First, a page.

Experiment in Springtime (1947) is the first Margaret Millar novel to be considered outside the mystery genre. Still, you'd almost think a body will appear. See if you don't agree. The novel can be found in Dawn of Domestic Suspense, the second volume in Syndicate Books' Collected Millar

The Listening Walls (1952) ranks amongst the weakest of the Millars I've read to date, which is not to say it isn't recommended. The 1975 bastardization by George McMillin is not. It's the last novel featured in The Master at Her Zenith, the third volume in The Collected Millar.

I read two versions of Margaret Saunders' Beautiful Joe in this year. The first, the "New and Revised Edition," was published during the author's lifetime; the second, Whitman's "Modern Abridged Edition," was not. The original 1894 edition is one of the best selling Canadian novels of all time. One hundred and fifteen year later, it's available in print from Broadview and Formac.

Jimmie Dale, Alias the Gray Seal by American Michael Howard proved a worthy prequel to Frank L. Packard's Gray Seal adventures. Published by the author, it's available through Amazon.

This year, as series editor for Ricochet Books, I was involved in reviving The Damned and the Destroyed, Kenneth Orvis's 1962 novel set in Montreal's illicit drug trade. My efforts in uncovering the author's true identity and history form the introduction.

Praise this year goes to House of Anansi's 'A List' for keeping alive important Canadian books that have escaped Bertelsmann's claws. It is the true inheritor of Malcolm Ross's vision.

And now, as tradition dictates, resolutions for the new year:
  • My 2018 resolution to read more books by women has proven a success in that exactly fifty percent of books read and reviewed here and at CNQ were penned by female authors. I resolve to stay the course.
  • My 2018 resolution to read more French-language books might seem a failure; the only one discussed here was Le dernier voyage, a translation of Eric Cecil Morris's A Voice is Calling. I don't feel at all bad because I've been reading a good number of French-language texts in researching my next book. Still, I'm hoping to read and review more here in the New Year.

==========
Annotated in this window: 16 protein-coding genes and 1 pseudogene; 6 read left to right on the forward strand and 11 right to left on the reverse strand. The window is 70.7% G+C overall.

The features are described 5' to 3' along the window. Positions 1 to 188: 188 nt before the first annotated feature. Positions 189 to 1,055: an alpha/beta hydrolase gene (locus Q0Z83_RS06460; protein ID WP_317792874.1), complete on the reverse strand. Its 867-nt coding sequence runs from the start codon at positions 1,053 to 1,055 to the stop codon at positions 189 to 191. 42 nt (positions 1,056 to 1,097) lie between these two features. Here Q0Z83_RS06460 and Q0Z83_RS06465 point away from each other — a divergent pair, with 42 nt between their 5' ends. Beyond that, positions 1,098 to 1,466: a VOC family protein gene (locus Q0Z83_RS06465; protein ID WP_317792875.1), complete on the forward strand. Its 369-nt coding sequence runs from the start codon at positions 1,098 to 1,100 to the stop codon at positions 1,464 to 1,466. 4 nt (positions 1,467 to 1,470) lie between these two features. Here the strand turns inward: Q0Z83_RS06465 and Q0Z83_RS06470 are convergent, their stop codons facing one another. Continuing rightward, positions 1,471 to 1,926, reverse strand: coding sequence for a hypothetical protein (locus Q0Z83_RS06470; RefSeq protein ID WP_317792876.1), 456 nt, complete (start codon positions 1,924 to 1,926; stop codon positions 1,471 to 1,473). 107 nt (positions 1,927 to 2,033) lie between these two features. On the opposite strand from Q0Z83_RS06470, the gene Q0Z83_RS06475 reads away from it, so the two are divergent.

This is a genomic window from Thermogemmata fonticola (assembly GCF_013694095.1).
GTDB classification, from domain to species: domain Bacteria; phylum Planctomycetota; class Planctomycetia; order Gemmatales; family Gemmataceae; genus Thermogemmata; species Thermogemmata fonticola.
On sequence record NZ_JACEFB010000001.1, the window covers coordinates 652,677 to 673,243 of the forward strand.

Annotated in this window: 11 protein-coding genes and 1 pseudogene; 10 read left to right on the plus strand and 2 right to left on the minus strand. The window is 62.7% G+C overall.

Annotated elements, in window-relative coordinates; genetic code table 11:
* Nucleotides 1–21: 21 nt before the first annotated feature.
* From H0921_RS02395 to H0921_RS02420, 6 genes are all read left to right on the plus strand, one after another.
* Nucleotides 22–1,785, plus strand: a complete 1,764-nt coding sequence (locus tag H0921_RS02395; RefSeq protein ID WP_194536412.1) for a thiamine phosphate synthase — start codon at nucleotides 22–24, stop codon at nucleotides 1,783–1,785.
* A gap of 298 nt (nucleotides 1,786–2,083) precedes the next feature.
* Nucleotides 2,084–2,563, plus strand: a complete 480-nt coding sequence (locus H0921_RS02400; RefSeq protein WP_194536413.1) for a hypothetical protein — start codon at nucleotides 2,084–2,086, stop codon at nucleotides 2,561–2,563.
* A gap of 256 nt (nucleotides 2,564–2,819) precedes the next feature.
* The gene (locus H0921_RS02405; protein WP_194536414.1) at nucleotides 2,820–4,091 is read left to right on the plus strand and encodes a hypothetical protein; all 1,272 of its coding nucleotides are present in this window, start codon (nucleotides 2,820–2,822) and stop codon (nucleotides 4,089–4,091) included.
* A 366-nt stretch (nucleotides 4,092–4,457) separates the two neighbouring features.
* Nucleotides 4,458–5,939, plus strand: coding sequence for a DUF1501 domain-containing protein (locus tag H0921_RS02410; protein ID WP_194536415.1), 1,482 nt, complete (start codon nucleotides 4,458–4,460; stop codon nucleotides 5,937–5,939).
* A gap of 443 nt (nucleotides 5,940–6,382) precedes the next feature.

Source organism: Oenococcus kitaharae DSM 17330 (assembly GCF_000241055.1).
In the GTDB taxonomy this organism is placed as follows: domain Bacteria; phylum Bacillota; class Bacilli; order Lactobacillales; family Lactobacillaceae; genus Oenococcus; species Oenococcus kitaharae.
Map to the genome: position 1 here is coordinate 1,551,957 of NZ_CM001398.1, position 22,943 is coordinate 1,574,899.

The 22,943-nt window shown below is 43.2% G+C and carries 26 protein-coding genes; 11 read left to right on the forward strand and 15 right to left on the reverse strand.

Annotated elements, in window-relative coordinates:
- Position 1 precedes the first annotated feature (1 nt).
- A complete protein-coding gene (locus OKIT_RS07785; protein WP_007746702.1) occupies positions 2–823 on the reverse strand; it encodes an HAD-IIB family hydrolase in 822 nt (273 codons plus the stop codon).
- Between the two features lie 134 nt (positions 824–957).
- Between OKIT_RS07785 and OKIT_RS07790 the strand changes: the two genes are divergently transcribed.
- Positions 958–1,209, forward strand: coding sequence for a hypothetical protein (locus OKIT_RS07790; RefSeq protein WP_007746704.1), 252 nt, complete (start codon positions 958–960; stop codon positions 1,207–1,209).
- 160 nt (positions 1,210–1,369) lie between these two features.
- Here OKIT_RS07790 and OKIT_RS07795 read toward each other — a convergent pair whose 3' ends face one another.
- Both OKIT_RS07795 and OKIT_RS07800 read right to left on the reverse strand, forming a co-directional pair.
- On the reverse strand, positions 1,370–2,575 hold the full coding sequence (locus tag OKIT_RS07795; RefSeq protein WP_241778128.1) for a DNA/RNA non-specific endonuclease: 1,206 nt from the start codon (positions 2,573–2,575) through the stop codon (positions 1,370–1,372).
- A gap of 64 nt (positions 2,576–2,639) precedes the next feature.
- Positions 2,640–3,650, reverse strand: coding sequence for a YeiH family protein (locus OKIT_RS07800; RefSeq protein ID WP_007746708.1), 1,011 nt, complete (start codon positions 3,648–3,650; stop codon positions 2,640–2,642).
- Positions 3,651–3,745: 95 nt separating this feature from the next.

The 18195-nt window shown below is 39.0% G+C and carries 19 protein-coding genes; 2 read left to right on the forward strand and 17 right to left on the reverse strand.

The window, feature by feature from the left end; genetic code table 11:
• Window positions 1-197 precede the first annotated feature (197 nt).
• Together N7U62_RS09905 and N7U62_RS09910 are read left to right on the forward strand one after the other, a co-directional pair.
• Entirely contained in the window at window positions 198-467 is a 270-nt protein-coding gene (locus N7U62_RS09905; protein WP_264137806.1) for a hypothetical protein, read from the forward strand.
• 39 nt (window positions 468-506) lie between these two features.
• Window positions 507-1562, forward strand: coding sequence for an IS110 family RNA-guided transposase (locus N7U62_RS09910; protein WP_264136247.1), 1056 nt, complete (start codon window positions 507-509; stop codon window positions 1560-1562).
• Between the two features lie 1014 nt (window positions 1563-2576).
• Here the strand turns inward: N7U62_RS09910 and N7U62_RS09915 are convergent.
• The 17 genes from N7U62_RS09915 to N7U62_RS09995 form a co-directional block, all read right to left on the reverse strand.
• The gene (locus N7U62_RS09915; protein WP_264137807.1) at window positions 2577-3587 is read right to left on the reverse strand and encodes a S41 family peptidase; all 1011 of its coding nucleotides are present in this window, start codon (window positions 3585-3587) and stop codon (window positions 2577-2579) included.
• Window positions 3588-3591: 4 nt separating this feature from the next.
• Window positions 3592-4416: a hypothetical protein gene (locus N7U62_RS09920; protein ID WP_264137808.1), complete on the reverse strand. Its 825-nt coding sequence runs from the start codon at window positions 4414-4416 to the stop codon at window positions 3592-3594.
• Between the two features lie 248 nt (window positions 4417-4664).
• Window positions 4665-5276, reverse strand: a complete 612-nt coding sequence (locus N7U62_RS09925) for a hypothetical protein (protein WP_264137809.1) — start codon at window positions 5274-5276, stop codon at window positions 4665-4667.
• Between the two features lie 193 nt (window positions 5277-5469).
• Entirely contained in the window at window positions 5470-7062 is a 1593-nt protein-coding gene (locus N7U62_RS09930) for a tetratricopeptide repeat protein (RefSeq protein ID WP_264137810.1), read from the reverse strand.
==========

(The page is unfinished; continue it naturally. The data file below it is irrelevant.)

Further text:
• At the end of last year's survey, I resolved to complete one of the two books I'm currently writing. I did not. For shame! How about 2020?
  • Finally, I plan on doing something different with the blog next year by focusing exclusively on authors whose books have never before featured. What? No Grant  Allen? No Margaret Millar? No Basil King? As if 2019 wasn't strange enough.
Bonne année! 

Addendum: As if the year wasn't strange enough, I've come to the conclusion that Arthur Stringer's debut novel, The Silver Poppy, should be one of the three books most deserving a return to print.

But which one should it replace?


  1. I'm looking forward to what you will have in 2020, Brian.

    1. Thanks for the kind words, Jerry. Wishing you all the best for the New Year.

  2. What? No Margaret Millar in 2020? I guess that means I'll have to read a bit more of her for my blog ;)

    Good luck with the book finishing and the house beginning next year.